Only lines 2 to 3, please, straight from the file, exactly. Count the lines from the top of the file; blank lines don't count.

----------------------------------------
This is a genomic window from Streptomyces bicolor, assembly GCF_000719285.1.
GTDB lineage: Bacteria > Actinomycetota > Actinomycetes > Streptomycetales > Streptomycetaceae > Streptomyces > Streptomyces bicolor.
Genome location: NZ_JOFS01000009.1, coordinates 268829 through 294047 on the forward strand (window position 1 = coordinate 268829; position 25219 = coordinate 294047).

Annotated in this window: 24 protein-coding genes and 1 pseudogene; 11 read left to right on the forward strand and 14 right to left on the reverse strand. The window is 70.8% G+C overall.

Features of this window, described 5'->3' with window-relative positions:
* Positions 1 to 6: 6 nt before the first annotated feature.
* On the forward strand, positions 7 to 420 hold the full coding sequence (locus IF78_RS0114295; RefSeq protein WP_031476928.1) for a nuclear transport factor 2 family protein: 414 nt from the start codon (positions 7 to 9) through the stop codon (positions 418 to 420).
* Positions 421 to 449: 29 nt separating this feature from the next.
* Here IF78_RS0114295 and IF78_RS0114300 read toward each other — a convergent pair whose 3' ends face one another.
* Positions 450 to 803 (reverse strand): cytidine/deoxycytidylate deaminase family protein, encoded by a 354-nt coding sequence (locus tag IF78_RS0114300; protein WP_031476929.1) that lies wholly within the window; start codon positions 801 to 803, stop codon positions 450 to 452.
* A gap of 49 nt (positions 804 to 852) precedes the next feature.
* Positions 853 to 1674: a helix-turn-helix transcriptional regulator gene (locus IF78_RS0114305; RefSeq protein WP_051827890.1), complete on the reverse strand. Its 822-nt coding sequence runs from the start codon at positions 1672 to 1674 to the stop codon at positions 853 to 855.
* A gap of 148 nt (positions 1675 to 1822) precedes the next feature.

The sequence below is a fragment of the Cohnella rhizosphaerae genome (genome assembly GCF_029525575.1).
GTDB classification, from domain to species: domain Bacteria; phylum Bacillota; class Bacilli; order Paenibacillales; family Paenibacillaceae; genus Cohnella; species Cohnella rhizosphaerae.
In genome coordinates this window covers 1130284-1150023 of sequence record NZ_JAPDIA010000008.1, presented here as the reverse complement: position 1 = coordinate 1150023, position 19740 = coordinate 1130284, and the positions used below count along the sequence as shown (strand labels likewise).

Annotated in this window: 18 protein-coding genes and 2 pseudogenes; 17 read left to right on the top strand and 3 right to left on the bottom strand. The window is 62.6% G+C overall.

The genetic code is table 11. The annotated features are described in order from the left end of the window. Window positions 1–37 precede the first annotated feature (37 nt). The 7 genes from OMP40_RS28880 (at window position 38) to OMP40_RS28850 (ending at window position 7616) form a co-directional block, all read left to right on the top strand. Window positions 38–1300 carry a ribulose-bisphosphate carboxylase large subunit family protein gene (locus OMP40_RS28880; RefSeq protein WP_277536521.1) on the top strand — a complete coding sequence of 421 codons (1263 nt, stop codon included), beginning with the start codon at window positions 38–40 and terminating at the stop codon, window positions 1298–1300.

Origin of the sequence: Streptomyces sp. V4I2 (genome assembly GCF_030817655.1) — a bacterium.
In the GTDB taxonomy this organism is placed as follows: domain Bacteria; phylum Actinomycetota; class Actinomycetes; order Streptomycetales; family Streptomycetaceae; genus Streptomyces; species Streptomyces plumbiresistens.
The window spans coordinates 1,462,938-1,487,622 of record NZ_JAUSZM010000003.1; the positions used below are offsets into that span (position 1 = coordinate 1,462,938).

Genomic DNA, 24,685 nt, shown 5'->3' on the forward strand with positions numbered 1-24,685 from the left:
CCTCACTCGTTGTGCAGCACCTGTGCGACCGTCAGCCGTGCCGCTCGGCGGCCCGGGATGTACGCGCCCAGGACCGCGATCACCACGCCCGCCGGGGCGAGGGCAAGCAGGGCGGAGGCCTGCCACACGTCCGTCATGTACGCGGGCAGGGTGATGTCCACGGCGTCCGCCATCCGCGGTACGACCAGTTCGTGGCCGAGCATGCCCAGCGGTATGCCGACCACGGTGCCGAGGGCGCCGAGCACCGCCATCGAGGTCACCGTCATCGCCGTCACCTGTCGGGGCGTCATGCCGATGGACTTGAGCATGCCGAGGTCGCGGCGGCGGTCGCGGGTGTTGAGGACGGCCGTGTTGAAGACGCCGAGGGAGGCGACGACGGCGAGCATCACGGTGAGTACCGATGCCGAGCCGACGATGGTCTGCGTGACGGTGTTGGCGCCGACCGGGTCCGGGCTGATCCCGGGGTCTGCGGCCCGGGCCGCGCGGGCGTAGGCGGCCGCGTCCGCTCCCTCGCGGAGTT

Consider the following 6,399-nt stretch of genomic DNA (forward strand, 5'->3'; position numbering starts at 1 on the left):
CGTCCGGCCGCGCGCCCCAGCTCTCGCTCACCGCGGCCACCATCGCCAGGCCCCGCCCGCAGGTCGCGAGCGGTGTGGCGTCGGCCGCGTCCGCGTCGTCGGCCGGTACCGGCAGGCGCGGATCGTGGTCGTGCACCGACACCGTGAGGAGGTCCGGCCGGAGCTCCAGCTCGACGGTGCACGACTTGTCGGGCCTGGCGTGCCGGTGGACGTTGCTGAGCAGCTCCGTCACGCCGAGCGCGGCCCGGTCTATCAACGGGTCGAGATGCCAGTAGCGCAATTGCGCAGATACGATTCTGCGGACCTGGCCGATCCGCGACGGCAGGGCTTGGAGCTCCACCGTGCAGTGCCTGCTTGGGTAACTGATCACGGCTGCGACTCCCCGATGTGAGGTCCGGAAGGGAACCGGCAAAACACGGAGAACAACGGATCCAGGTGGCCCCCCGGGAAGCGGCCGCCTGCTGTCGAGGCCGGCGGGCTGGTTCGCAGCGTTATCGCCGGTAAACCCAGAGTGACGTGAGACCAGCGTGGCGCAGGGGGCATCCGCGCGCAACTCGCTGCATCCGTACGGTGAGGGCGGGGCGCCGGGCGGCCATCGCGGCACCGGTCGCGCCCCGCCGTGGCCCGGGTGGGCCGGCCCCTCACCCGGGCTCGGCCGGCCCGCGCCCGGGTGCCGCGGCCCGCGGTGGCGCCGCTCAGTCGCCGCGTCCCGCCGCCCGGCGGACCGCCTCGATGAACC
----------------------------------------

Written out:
GTDB lineage: Bacteria > Actinomycetota > Actinomycetes > Streptomycetales > Streptomycetaceae > Streptomyces > Streptomyces bicolor.
Genome location: NZ_JOFS01000009.1, coordinates 268829 through 294047 on the forward strand (window position 1 = coordinate 268829; position 25219 = coordinate 294047).